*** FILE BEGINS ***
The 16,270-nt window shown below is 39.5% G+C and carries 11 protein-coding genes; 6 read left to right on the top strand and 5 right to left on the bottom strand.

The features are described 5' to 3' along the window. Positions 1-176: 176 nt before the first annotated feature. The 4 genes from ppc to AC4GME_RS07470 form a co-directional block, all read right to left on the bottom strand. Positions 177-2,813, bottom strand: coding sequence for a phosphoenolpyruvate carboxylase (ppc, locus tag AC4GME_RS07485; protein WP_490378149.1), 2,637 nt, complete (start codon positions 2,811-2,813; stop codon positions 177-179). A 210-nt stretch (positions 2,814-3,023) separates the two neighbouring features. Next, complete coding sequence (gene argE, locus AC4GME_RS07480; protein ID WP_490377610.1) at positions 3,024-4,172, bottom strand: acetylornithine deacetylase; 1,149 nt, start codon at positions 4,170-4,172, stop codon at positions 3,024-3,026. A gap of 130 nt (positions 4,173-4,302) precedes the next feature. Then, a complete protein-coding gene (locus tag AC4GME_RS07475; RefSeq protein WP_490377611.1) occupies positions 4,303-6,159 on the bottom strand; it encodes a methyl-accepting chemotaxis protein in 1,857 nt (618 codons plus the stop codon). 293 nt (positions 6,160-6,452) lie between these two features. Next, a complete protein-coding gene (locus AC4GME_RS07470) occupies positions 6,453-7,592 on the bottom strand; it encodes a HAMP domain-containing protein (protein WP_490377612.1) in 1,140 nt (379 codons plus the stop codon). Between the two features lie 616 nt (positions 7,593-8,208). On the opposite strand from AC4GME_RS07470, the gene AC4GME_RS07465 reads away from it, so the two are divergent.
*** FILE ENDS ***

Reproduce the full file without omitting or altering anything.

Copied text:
The 16,270-nt window shown below is 39.5% G+C and carries 11 protein-coding genes; 6 read left to right on the top strand and 5 right to left on the bottom strand.

The features are described 5' to 3' along the window. Positions 1-176: 176 nt before the first annotated feature. The 4 genes from ppc to AC4GME_RS07470 form a co-directional block, all read right to left on the bottom strand. Positions 177-2,813, bottom strand: coding sequence for a phosphoenolpyruvate carboxylase (ppc, locus tag AC4GME_RS07485; protein WP_490378149.1), 2,637 nt, complete (start codon positions 2,811-2,813; stop codon positions 177-179). A 210-nt stretch (positions 2,814-3,023) separates the two neighbouring features. Next, complete coding sequence (gene argE, locus AC4GME_RS07480; protein ID WP_490377610.1) at positions 3,024-4,172, bottom strand: acetylornithine deacetylase; 1,149 nt, start codon at positions 4,170-4,172, stop codon at positions 3,024-3,026. A gap of 130 nt (positions 4,173-4,302) precedes the next feature. Then, a complete protein-coding gene (locus tag AC4GME_RS07475; RefSeq protein WP_490377611.1) occupies positions 4,303-6,159 on the bottom strand; it encodes a methyl-accepting chemotaxis protein in 1,857 nt (618 codons plus the stop codon). 293 nt (positions 6,160-6,452) lie between these two features. Next, a complete protein-coding gene (locus AC4GME_RS07470) occupies positions 6,453-7,592 on the bottom strand; it encodes a HAMP domain-containing protein (protein WP_490377612.1) in 1,140 nt (379 codons plus the stop codon). Between the two features lie 616 nt (positions 7,593-8,208). On the opposite strand from AC4GME_RS07470, the gene AC4GME_RS07465 reads away from it, so the two are divergent.